Politicians have often been hesitant to question or criticize drug war policies. However, Connecticut recently passed a law to decriminalize the possession of half an ounce or less of marijuana. The bill’s sponsor, state senator Martin Looney, explains what decriminalization dies in practice.

“It means the penalty would be a violation, not a crime, meaning that it would be punishable by a fine only, without the possibility of a prison sentence.”

About 40 percent of Connecticut inmates are serving time for drug-related crimes. The law makes Connecticut the 14th state to pass some kind of marijuana decriminalization legislation. It goes into effect July 1st. Melinda Tuhus, FSRN, New Haven.

Drug tests for Florida public sector workers on hold

Florida governor Rick Scott has quietly suspended an order that would force state workers to submit to drug testing 4 times a year. The suspension comes after the American Civil Liberties Union filed a lawsuit contending the measure constitutes and unreasonable search and violates the right to due process of employees suspected of no wrongdoing. The proposal to conduct frequent and expensive tests comes as many states are slashing their public spending budgets.



In Saudi Arabia, women across the country defy a ban on driving

This amateur video uploaded to YouTube of a woman in Saudi Arabia climbing into her car and driving it.   Women across the country have launched a protest, defying the law which bans them from driving cars.  The campaign is supported around the world and is using social media sites like Twitter and Facebook to keep followers updated. Women who drive face intimidation and threats of violence by conservative men who believe they are violating religious doctrines. Last month, Manal al Sharif, a Saudi woman who posted a similar video of herself driving was arrested and jailed by the Saudi authorities, and days later released. Najla is a young woman in the Saudi capital Riyadh who bravely defied the ban today and went out driving. She joins us now.  Welcome to Free Speech Radio News!

In Benton Harbor, Michigan, the Governor’s Emergency Manager faces increasing opposition from the Mayor, city Commissioners and residents

There’s a showdown brewing In Benton Harbor, Michigan, between local government officials and the state of Michigan. Governor Rick Snyder has given unprecedented power to a state-appointed Emergency Manager to oversee the city and its ailing budget. The Emergency Manager, Joe Harris, emboldened by a new state law passed in March, has stripped city officials of their ability to govern.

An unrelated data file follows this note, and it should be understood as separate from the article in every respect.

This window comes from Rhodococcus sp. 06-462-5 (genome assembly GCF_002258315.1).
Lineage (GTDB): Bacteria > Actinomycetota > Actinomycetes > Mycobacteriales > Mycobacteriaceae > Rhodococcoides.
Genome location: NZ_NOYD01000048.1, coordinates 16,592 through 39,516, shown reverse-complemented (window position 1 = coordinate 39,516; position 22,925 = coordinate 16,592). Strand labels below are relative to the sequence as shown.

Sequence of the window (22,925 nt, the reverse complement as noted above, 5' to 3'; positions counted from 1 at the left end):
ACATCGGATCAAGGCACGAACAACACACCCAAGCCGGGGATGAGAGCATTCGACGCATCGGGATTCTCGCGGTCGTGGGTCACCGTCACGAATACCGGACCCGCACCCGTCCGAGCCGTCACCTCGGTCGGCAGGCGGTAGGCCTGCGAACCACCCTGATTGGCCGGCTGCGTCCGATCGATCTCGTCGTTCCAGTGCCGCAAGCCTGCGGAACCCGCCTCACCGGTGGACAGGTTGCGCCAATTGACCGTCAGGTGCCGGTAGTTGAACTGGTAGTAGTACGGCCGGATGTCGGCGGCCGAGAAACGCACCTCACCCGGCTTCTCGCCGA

Earlier this month the city commission passed a resolution calling for Harris’ removal and declaring that state law unconstitutional. In response, Last week Harris issued an order informing city officials and employees they could not attend city commission meetings without his written permission.

Tomorrow the Mayor of Benton Harbor, its city commissioners, and local activist groups will be rallying to protest the actions of the Emergency Manager. They accuse him of taking away their voting rights and democratic freedoms. For more, we spoke with Benton Harbor Commissioner, Dennis Knowles.

US lawmakers approve an agricultural spending bill with deep cuts to a nutrition program for low-income women and children

A 126 billion dollar Agricultural Appropriations bill passed the House of Representatives, Thursday, with a narrow vote of 217-203.  Every Democrat voted against the measure along with 19 Republicans, including some of the party’s most conservative members. Democrats objected to deep cuts to both a nutrition program for low-income women and children and food safety programs.  Michael Lawson reports from Washington D.C.

Activists demand changes to anti-terrorist policy that ensnared innocent Canadian citizen

A Canadian citizen has become ensnared in a web of national security rules designed to target terrorists- all because his name ended up on a watch list after he visited the country of Sudan. A caravan of social justice activists from his hometown of Montreal have come to his aid and are demanding changes to a United Nations Security Council policy that they say creates a sweeping dragnet and harms innocent civilians.  FSRN’s Aaron Lakoff has the story from New York.

You may also like...